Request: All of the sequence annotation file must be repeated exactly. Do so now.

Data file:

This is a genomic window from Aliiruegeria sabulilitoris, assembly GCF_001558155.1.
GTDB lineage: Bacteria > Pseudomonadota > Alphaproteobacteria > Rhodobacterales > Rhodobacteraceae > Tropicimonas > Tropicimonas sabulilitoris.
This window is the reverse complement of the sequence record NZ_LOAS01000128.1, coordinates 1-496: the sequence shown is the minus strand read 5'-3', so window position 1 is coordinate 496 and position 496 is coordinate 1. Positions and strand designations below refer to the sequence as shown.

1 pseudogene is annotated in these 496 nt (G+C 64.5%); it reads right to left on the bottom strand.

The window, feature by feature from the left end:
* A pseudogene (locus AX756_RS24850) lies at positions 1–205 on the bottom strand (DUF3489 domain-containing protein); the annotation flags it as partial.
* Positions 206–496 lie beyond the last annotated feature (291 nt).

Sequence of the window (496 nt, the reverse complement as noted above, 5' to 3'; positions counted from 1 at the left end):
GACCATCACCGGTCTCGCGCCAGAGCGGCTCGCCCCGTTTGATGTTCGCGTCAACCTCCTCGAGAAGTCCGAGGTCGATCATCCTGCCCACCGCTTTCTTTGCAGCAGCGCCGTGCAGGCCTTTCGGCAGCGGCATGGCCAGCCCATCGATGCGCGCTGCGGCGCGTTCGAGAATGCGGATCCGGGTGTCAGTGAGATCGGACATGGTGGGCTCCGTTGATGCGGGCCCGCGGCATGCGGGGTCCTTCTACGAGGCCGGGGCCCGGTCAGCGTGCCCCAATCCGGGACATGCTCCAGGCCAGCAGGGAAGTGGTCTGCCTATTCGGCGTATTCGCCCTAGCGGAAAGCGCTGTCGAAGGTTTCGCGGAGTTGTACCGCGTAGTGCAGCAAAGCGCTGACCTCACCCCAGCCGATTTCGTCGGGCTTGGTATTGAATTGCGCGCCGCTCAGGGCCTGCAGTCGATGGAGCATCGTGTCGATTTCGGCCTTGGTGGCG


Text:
This is a genomic window from Aliiruegeria sabulilitoris, assembly GCF_001558155.1.
GTDB lineage: Bacteria > Pseudomonadota > Alphaproteobacteria > Rhodobacterales > Rhodobacteraceae > Tropicimonas > Tropicimonas sabulilitoris.
This window is the reverse complement of the sequence record NZ_LOAS01000128.1, coordinates 1-496: the sequence shown is the minus strand read 5'-3', so window position 1 is coordinate 496 and position 496 is coordinate 1. Positions and strand designations below refer to the sequence as shown.

1 pseudogene is annotated in these 496 nt (G+C 64.5%); it reads right to left on the bottom strand.

The window, feature by feature from the left end:
* A pseudogene (locus AX756_RS24850) lies at positions 1–205 on the bottom strand (DUF3489 domain-containing protein); the annotation flags it as partial.
* Positions 206–496 lie beyond the last annotated feature (291 nt).

Sequence of the window (496 nt, the reverse complement as noted above, 5' to 3'; positions counted from 1 at the left end):
GACCATCACCGGTCTCGCGCCAGAGCGGCTCGCCCCGTTTGATGTTCGCGTCAACCTCCTCGAGAAGTCCGAGGTCGATCATCCTGCCCACCGCTTTCTTTGCAGCAGCGCCGTGCAGGCCTTTCGGCAGCGGCATGGCCAGCCCATCGATGCGCGCTGCGGCGCGTTCGAGAATGCGGATCCGGGTGTCAGTGAGATCGGACATGGTGGGCTCCGTTGATGCGGGCCCGCGGCATGCGGGGTCCTTCTACGAGGCCGGGGCCCGGTCAGCGTGCCCCAATCCGGGACATGCTCCAGGCCAGCAGGGAAGTGGTCTGCCTATTCGGCGTATTCGCCCTAGCGGAAAGCGCTGTCGAAGGTTTCGCGGAGTTGTACCGCGTAGTGCAGCAAAGCGCTGACCTCACCCCAGCCGATTTCGTCGGGCTTGGTATTGAATTGCGCGCCGCTCAGGGCCTGCAGTCGATGGAGCATCGTGTCGATTTCGGCCTTGGTGGCG